MadJacks is a special adapter that has been designed to connect to the bindings that you already have on your skis, giving you the ability to use snowboard boots rather than the more uncomfortable and rigid ski boots. The system reportedly offers the same level of control that skiers have come to expect, but with the improved fit and feel that snowboarders have enjoyed for years.

The motivation behind the design of the MadJacks is three-fold. First, the product addresses issues with pain that many skiers are forced to deal with while wearing their boots. Secondly, the MadJacks system allows them to maintain a high level of performance without sacrificing comfort, and finally it offers a more affordable solution to traditional ski boots as well.

The system costs just $199 and since it utilizes less expensive snowboard boots, MadJacks owners could potentially save hundreds of dollars.

At its most basic level, MadJacks combines elements of a standard snowboard binding and properties from a ski boot, creating a hybrid of both. This results in a binding that accepts snowboard boots, but can — at least in theory — still provide the same level of performance that skiers expect. On top of that, those rare winter athletes who enjoy both sports can use the same boots no matter how they decide to shred the slopes.

Read more…

China has had great success at the Summer Olympics, but its few Winter Olympic victories have been centred on speed skating. The country has won just six skiing medals, only one of which was gold. (Photo: AFP/Nicolas ASFOURI)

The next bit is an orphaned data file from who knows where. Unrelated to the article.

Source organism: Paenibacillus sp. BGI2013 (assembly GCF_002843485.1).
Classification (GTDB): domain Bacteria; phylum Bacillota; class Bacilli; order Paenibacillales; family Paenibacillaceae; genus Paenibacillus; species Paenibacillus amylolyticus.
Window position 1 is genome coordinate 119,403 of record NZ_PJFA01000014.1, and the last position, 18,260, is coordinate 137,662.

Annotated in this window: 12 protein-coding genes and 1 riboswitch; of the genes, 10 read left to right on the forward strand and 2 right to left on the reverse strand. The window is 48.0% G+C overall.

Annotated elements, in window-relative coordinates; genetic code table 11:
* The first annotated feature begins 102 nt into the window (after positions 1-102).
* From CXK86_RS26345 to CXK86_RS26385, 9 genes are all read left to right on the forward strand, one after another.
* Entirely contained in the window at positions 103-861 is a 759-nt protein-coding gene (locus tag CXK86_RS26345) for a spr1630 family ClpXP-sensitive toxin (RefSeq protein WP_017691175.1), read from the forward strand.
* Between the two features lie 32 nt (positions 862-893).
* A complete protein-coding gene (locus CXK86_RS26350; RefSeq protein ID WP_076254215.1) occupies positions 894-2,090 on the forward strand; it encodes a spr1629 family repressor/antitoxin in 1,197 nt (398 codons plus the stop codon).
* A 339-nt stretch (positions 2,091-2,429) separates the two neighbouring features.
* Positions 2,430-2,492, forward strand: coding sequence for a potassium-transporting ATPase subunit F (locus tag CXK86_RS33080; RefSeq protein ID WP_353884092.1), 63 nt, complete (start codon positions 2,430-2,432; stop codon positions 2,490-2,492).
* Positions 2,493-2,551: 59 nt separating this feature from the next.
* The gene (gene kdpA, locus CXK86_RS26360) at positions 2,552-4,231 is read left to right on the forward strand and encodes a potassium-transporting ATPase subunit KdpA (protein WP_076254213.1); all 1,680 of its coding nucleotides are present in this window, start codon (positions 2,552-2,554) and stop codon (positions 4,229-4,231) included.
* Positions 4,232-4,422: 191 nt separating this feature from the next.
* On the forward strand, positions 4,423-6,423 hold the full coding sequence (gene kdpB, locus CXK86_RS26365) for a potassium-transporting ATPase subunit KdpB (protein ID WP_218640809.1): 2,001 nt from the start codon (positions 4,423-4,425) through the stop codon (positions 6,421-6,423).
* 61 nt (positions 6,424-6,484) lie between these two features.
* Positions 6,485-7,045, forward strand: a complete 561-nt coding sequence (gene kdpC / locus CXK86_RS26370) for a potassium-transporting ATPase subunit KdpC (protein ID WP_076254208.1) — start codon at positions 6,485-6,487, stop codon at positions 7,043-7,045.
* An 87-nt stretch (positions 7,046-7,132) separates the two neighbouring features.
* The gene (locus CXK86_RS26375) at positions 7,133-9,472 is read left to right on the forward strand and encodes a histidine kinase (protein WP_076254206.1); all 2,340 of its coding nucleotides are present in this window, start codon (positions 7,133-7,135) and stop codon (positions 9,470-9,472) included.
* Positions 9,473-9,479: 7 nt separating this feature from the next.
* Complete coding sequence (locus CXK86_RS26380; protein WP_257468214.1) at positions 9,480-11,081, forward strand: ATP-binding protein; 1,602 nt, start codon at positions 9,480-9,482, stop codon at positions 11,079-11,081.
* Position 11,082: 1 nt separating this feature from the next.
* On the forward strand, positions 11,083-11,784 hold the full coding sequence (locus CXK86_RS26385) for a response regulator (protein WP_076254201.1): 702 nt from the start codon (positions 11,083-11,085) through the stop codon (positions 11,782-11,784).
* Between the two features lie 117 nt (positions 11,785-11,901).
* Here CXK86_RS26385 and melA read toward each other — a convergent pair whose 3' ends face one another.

HARBIN: It was a hot summer afternoon in Harbin and tourists strolled cobblestone streets with the Chinese city’s famous milk popsicles in hand. But indoors, it was perfect weather for skiing.

At the city’s new Ice and Snow Park, chilly winds blew snowflakes around skiers zipping down the manmade slopes of the world’s largest indoor ski park, a potent symbol of China’s ambitions to turn itself into a winter sports powerhouse ahead of the 2022 Winter Olympics in Beijing.

Kept at a chilly -5°Celsius by fans and an underground cooling system, the sprawling 80,000 sq metre-facility boasts six runs, the longest stretching 500 metres.

“Skiing here is just like skiing in a big refrigerator,” ten-year-old Kane Li grinned beneath his neon goggles, who has his hopes pinned on competing at the games.